The Anthropocene Salon will take place fortnightly on Wednesday evenings from 27 March to 22 May 2019 at the Wheatsheaf Hotel.
Set in the historic Oratunga sheep station on the traditional lands of the Adnyamathanha people, and featuring a host of eminent scholars and creative practitioners, this five-day winter school examines the art of creative place-making in storied Country. Practice and reflection on practice are encouraged through a programme of solo and group activities. Examples of the 2018 creative output can be discovered on the Oratunga Winter School website. Travel and meals are included in the fees (TBC). Places are limited and a selection process applies. To register your interest, please send a short sample of work and a CV to the centre.
The latest novel by Sean Williams is a radical departure from previous work, exploring hearing loss, hard rock and heartbreak in the context of contemporary Adelaide. Supported by the Australia Council and Arts SA, Impossible Music draws on his experiences as a promising young composer and recent struggles with chronic illness and depression. Helping him celebrate this important release will be an assembly of South Australian luminaries, including artist Thom Buchanan, pianist Gabriella Smart and author Vikki Wakefield. Copies of Impossible Music will be available for sale at the event thanks to Dymocks Adelaide.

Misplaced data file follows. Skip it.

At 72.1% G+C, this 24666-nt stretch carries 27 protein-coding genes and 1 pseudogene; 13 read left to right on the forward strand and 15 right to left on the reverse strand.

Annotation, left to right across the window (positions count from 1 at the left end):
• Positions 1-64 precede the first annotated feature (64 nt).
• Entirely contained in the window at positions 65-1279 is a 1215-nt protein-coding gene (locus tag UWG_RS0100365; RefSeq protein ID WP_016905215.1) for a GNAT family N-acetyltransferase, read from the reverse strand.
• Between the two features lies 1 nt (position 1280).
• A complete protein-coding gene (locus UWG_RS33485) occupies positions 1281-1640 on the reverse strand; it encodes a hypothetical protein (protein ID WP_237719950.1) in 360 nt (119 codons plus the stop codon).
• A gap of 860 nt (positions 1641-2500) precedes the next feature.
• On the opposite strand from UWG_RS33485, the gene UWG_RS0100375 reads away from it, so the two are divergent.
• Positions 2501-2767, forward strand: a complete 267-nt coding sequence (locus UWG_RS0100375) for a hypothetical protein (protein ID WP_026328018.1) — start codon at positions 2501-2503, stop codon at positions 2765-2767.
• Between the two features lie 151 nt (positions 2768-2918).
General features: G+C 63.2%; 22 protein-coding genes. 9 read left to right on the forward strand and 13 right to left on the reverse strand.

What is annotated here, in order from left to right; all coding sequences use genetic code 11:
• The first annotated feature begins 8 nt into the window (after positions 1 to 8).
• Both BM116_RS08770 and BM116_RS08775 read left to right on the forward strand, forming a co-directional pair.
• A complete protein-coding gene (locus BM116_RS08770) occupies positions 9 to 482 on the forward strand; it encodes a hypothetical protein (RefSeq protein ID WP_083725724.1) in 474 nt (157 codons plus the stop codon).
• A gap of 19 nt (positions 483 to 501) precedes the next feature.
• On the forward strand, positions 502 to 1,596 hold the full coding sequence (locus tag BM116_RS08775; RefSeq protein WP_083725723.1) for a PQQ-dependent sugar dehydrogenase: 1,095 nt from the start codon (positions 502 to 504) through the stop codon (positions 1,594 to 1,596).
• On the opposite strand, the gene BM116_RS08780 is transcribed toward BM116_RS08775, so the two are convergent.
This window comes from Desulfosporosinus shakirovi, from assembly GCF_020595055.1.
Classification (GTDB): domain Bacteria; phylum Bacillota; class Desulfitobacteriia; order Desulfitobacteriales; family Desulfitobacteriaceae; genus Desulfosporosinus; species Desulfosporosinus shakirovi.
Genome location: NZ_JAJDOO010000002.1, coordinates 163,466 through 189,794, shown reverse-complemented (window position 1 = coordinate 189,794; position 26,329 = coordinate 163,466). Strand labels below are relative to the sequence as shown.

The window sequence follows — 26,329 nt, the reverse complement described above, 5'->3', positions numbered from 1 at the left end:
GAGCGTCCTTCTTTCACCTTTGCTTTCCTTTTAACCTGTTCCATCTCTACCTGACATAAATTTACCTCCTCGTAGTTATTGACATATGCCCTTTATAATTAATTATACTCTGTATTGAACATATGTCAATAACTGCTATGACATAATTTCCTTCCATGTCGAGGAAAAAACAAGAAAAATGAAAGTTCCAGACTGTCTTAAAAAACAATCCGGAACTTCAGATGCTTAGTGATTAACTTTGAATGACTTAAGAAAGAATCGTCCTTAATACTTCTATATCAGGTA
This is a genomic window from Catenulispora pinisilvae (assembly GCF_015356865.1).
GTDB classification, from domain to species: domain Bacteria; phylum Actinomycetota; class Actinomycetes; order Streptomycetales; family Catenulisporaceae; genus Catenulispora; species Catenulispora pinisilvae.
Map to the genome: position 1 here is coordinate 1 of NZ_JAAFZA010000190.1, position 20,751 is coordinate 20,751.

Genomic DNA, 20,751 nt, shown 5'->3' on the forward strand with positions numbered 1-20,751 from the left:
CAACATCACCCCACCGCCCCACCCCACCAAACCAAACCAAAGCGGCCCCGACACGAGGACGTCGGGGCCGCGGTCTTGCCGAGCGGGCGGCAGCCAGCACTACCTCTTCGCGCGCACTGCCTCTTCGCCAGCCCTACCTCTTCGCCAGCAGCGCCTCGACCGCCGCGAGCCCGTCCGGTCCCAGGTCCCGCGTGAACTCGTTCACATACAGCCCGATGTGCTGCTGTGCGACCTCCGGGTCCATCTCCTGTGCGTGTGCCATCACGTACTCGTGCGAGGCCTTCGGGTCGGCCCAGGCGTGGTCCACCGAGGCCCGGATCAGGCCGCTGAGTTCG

To register for this free event, please visit Eventbrite.
Edited by poets Ann Fisher-Wirth and Laura-Gray Street, The Ecopoetry Anthology (2013) presents contemporary American poetry that illustrates the diversity of human responses to environmental complexity and change. Based on a selection of poems from this anthology, this masterclass with Marlene van Niekerk will interrogate the possibility of a poetics of the Anthropocene. Translations of her own work will complement and open the discussion beyond the American stage; while philosophers Timothy Morton (Ecology Without Nature, 2007) and Michel Serres (The Natural Contract, 1990) will ground it within sensory bodies and expose the ambiguity and contradiction of how we, humans, perceive and construct “Nature.”